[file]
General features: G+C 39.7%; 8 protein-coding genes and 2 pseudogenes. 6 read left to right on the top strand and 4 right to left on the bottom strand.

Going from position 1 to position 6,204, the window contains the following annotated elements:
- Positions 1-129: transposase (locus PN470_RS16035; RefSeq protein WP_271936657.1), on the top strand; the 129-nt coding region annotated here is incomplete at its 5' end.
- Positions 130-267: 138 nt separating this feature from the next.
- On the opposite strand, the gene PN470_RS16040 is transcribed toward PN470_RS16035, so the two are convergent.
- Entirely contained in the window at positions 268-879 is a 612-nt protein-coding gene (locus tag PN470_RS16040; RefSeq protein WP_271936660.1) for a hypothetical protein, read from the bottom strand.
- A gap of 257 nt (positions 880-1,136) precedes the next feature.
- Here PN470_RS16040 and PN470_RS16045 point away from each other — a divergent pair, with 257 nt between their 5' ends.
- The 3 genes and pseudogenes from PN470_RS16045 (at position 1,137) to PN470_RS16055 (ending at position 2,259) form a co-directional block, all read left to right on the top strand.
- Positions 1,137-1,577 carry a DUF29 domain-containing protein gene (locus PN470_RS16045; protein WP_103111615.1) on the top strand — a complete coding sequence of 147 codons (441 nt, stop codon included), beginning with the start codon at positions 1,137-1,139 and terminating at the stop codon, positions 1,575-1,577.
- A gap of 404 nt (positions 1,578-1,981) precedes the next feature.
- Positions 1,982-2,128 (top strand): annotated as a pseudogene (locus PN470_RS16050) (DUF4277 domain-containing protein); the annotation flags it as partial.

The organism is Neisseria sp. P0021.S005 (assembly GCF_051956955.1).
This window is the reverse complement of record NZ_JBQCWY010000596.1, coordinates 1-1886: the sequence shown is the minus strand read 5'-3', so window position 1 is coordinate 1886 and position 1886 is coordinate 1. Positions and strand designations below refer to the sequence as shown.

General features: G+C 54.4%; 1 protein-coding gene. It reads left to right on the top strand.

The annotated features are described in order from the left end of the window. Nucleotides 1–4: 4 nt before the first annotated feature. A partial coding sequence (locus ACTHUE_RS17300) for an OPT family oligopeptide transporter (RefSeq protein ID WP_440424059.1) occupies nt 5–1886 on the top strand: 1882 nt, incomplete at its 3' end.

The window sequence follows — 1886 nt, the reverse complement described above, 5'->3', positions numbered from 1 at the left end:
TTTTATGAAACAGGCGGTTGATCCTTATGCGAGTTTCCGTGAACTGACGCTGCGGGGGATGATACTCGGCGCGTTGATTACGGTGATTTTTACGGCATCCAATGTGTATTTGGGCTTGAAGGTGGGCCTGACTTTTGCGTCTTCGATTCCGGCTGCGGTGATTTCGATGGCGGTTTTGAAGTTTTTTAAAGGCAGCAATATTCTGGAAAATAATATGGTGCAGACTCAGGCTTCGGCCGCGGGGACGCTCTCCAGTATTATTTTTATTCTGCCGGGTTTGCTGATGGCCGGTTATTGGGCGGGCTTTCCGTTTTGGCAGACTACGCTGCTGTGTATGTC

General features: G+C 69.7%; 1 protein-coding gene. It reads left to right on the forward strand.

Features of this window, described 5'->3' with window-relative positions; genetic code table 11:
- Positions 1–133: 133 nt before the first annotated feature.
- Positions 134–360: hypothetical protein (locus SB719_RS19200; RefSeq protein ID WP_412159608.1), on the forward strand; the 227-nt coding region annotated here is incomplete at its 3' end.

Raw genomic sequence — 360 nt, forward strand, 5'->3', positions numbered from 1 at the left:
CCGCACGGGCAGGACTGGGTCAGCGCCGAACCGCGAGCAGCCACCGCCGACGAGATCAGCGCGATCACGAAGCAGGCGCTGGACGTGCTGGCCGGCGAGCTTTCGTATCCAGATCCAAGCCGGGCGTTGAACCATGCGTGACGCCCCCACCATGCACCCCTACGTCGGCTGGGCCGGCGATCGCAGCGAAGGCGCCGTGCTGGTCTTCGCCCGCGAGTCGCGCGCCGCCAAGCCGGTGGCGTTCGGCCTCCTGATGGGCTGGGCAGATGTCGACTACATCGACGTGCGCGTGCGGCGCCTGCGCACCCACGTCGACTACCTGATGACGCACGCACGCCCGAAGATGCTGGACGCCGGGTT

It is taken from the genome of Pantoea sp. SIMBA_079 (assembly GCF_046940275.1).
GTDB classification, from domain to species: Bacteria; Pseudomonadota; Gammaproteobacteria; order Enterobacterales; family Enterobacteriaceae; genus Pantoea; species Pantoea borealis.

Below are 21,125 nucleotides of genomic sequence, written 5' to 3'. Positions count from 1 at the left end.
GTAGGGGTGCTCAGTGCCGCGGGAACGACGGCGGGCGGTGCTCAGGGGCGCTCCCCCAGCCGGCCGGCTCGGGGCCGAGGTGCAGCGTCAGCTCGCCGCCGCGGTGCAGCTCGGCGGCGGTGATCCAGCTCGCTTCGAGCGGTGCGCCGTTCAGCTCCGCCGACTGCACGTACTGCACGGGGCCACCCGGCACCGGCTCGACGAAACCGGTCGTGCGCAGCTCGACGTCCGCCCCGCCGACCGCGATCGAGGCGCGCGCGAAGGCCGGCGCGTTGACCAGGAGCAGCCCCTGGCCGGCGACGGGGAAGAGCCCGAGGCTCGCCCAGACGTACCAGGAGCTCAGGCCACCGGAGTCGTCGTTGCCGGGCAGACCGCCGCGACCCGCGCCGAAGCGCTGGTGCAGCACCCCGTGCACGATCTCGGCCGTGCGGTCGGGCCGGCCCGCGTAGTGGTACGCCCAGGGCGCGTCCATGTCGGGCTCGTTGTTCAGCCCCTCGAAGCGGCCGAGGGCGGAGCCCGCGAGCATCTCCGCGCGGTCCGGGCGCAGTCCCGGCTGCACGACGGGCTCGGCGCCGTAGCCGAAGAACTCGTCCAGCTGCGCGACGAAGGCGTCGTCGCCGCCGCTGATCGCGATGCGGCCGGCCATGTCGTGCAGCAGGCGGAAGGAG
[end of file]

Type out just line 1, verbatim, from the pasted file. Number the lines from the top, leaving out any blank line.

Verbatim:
General features: G+C 39.7%; 8 protein-coding genes and 2 pseudogenes. 6 read left to right on the top strand and 4 right to left on the bottom strand.